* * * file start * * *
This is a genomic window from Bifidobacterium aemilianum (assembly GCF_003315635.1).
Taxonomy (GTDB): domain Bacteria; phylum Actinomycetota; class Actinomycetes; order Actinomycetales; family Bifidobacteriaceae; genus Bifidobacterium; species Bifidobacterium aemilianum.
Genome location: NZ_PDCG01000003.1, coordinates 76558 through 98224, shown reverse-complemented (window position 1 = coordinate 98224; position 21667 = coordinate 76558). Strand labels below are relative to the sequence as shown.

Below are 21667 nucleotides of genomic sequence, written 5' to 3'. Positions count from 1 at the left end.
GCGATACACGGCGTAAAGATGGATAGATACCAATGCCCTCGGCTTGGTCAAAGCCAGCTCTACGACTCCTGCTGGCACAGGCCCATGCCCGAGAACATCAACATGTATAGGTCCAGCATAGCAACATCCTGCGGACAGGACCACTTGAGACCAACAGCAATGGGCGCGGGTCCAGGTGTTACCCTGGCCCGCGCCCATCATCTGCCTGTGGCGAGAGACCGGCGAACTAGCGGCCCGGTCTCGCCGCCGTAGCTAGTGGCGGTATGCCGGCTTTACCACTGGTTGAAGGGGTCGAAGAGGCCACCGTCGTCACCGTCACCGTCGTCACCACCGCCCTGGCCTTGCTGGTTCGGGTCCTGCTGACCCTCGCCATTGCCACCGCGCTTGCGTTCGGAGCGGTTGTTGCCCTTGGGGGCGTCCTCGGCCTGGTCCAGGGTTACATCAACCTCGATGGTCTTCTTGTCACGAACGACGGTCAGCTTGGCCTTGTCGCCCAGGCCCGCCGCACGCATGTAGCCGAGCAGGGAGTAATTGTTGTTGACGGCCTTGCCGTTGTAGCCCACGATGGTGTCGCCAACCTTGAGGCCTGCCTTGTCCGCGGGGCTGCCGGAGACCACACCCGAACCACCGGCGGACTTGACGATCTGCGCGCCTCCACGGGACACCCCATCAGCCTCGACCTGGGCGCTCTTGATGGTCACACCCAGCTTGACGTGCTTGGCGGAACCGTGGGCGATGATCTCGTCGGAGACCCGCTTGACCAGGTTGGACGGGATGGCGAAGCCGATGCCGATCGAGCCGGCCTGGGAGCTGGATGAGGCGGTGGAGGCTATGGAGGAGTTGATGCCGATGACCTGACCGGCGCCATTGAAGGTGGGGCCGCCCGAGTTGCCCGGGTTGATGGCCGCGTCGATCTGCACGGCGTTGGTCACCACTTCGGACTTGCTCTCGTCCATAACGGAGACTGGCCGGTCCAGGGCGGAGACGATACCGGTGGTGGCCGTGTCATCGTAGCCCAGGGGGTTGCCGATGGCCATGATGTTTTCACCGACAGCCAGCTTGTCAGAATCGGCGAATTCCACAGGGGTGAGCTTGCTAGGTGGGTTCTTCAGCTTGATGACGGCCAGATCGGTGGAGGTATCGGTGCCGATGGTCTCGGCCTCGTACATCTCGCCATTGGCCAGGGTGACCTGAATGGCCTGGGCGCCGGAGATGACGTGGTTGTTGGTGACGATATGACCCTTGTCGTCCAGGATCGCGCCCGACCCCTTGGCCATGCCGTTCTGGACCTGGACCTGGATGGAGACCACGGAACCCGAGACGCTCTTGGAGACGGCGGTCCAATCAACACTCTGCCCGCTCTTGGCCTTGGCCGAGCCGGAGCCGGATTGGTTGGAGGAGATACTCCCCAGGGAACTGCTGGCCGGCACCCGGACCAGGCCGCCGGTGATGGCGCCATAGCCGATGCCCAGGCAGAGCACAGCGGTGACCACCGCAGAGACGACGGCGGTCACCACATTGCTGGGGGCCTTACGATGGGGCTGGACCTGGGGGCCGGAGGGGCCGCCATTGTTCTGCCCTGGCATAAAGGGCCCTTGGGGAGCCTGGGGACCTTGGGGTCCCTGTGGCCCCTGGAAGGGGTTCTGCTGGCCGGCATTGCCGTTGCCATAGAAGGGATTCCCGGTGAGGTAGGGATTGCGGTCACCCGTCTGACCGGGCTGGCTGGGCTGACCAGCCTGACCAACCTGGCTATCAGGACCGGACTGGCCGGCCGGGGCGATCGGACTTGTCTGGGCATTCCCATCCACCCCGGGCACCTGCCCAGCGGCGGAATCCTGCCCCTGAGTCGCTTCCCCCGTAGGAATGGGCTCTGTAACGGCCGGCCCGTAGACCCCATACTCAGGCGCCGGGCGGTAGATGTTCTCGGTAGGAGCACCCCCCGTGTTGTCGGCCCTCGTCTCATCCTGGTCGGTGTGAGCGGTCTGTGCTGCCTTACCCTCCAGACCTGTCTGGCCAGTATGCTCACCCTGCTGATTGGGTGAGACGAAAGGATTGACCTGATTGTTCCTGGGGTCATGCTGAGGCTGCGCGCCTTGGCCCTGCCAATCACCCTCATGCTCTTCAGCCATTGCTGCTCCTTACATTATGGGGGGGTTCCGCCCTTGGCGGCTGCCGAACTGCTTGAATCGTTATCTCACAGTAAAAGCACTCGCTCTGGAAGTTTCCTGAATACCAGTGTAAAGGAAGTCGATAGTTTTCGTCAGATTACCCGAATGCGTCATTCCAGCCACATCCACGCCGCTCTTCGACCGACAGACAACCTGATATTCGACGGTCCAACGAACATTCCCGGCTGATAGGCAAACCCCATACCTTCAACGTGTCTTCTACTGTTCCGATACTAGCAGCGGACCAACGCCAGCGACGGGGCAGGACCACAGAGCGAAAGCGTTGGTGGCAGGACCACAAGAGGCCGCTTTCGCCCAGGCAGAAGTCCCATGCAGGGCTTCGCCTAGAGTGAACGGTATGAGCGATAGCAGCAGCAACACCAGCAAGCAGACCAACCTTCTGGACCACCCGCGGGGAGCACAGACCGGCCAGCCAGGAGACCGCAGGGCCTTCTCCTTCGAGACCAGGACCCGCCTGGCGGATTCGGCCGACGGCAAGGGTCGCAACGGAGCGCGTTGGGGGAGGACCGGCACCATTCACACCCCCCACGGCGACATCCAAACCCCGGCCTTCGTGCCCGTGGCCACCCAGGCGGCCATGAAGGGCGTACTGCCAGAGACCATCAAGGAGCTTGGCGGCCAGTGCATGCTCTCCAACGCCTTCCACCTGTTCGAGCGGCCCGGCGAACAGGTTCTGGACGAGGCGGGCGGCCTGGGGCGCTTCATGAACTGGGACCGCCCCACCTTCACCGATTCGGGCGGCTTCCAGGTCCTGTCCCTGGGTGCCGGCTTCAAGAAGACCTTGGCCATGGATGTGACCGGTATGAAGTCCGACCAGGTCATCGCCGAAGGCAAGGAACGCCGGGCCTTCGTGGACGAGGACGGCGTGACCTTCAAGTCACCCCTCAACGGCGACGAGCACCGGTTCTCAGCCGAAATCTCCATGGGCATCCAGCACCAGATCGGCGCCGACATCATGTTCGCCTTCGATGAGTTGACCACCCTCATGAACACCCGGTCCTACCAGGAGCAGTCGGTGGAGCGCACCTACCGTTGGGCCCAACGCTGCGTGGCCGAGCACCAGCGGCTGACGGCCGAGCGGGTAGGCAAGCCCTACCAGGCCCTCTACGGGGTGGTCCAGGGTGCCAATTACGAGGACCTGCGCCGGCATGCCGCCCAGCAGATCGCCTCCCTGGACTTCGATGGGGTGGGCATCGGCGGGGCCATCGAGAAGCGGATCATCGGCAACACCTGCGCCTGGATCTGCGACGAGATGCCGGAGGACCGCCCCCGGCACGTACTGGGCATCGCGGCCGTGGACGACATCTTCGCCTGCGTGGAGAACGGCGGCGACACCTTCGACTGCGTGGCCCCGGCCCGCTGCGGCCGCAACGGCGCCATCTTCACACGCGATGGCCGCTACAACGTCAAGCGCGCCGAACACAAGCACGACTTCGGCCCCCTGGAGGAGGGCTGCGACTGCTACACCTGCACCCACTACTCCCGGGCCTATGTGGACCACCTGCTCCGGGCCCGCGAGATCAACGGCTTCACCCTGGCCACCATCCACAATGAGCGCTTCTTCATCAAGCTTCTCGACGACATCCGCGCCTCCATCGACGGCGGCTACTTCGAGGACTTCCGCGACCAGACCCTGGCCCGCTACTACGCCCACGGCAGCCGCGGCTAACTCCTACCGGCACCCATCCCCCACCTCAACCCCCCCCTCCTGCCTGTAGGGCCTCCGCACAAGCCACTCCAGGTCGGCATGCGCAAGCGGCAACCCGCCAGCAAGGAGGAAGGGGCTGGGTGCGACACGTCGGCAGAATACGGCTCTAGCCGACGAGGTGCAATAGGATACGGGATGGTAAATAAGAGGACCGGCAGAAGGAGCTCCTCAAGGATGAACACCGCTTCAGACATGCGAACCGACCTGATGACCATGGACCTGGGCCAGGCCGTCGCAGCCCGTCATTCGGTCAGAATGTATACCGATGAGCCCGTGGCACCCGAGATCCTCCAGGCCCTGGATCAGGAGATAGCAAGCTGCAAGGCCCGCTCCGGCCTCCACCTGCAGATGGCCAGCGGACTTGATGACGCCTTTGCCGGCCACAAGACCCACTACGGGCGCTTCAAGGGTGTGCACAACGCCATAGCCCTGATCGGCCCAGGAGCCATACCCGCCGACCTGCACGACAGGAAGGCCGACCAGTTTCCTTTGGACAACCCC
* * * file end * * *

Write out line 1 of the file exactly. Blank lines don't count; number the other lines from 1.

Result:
This is a genomic window from Bifidobacterium aemilianum (assembly GCF_003315635.1).